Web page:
Finite formula for behaviour of infinite continued fractions

I was surprised to find out that the continued fraction expansion of $e$ is $[2, 1, 2, 1, 1, 4, 1, 1, 6, 1, 1, 8, 1, 1, 10,...]$. Even though $e$ is transcendental, this expansion is very nice.

We can describe it fairly succinctly by saying $a_0=2, a_1=1$ and for $n \geq 2$:

If $n \equiv 0$ or $n \equiv 1 \mod 3$ then $a_n=1.$

If $n \equiv 2 \mod 3$, $n+1=3k$, then $a_n = 2k$.

Now my question is: how can we characterize those numbers which have a continued fraction expansion that cannot be described by a finite formula?

By this I mean a finite number of statements which, taken together, describe every $a_n$.

• In a way we are allowed to say that $e$ is trascendental because its continued fraction is really nice. In particular the convergents are related to the integrals $\int_{0}^{1} x^n(1-x)^n e^{-x}\,dx$ which have both a simple asymptotic behaviour and a very nice arithmetic structure, see the section about continued fractions in my notes. Apr 25, 2018 at 21:47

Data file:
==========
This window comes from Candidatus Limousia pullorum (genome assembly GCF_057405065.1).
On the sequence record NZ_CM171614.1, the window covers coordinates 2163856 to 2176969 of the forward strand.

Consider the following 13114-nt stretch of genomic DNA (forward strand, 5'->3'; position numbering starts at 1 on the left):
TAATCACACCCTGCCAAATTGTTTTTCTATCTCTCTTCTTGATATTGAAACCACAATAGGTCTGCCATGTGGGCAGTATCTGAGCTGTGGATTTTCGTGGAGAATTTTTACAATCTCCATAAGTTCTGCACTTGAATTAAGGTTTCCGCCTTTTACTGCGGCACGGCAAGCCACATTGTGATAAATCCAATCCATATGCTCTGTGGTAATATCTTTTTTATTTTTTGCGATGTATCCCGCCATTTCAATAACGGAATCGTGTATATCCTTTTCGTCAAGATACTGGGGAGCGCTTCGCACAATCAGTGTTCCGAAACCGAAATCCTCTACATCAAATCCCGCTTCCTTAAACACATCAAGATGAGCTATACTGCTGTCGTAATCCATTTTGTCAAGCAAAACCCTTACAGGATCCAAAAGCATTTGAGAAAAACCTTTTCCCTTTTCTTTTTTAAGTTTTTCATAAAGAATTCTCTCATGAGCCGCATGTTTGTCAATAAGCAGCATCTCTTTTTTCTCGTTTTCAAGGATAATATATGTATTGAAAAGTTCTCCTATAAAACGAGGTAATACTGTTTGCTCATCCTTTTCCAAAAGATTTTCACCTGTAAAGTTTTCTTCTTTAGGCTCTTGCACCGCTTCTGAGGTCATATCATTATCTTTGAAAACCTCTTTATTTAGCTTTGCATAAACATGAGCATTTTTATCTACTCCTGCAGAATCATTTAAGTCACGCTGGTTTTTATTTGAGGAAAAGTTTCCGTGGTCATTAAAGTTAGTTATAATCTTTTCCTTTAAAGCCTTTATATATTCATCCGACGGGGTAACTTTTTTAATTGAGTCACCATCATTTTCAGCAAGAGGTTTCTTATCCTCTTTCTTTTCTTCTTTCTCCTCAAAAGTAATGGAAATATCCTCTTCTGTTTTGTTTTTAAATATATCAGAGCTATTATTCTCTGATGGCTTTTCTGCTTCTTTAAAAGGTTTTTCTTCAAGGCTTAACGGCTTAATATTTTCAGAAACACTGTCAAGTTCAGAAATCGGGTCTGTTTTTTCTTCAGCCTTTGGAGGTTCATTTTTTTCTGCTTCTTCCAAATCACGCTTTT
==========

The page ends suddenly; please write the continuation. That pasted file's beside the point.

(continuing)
I very much doubt that there is a satisfying characterization of numbers whose continued fractions can be described that way (you ask about "cannot"). You can argue that there are only countably many such numbers since there are only countably many finite "formulas". All the rationals are there, but so are some irrationals, like all the square roots, and some transcendentals, like $e$.

I don't know if all the algebraic numbers are there. They may well be.

It's not clear (to me) whether the set of those numbers has reasonable algebraic properties. See Are there simple algebraic operations for continued fractions? .